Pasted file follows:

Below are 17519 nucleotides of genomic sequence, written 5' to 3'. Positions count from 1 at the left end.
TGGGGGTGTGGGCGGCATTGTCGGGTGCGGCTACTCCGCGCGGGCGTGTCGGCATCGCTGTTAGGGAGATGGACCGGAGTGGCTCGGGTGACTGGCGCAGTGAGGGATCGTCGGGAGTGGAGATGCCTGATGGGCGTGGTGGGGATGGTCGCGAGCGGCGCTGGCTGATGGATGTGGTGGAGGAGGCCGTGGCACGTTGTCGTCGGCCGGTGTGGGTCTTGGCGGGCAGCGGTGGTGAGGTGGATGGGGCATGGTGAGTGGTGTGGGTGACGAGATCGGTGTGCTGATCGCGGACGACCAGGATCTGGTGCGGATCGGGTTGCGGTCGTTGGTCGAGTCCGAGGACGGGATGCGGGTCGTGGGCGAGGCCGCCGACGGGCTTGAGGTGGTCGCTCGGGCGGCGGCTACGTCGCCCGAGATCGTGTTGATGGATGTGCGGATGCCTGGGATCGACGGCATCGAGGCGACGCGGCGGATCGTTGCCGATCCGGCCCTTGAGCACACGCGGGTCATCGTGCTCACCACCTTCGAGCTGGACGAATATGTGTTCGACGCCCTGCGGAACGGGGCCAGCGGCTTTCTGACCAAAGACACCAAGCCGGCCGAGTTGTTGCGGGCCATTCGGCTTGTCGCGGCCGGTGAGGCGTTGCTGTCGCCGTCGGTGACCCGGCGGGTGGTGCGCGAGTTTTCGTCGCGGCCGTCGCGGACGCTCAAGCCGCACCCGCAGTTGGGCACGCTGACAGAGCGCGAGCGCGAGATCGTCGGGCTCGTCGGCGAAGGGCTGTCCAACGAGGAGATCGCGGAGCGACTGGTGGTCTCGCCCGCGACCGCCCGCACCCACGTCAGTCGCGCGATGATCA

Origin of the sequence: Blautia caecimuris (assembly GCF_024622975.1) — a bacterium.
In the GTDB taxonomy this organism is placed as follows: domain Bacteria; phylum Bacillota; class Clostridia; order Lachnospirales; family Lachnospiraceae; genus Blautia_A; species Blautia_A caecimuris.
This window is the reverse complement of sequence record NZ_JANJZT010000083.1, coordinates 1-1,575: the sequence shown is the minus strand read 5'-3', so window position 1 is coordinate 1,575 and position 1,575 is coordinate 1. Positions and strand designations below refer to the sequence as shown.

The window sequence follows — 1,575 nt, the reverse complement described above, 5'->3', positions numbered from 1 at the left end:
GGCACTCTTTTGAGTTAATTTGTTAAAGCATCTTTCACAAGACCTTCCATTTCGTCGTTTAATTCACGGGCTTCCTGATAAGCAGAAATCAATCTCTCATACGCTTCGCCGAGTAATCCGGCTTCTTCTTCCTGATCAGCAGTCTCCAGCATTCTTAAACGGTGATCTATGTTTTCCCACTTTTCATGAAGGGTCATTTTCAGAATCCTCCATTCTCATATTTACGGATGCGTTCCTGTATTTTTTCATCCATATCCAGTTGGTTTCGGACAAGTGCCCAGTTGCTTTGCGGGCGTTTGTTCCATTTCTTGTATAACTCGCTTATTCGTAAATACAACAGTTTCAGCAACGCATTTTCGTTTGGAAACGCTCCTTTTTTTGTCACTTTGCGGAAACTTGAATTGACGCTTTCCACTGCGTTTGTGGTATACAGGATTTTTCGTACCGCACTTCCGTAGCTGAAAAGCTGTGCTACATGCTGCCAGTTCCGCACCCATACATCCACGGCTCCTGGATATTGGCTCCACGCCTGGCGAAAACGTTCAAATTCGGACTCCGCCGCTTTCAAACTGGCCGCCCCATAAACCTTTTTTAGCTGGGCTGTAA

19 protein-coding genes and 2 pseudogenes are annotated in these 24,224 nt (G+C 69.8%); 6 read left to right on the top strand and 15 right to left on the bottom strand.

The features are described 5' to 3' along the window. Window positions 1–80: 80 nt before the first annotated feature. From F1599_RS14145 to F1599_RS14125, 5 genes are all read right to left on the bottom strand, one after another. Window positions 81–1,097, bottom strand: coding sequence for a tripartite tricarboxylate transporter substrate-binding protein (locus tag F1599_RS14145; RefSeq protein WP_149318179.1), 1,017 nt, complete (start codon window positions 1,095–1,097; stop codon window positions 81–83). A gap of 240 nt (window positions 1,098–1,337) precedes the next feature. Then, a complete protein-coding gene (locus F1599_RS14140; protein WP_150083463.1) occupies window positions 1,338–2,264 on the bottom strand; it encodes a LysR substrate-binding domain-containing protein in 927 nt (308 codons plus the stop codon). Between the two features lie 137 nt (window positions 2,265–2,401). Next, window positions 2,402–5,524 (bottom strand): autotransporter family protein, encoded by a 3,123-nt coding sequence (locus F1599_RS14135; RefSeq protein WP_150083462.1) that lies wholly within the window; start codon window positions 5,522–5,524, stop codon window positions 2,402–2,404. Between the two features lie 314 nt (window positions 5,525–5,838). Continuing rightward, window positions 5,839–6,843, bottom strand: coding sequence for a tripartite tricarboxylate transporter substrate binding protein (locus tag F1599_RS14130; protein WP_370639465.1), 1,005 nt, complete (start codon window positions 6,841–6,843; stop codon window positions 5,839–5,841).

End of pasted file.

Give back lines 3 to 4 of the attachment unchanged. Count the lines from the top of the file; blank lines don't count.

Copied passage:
Origin of the sequence: Blautia caecimuris (assembly GCF_024622975.1) — a bacterium.
In the GTDB taxonomy this organism is placed as follows: domain Bacteria; phylum Bacillota; class Clostridia; order Lachnospirales; family Lachnospiraceae; genus Blautia_A; species Blautia_A caecimuris.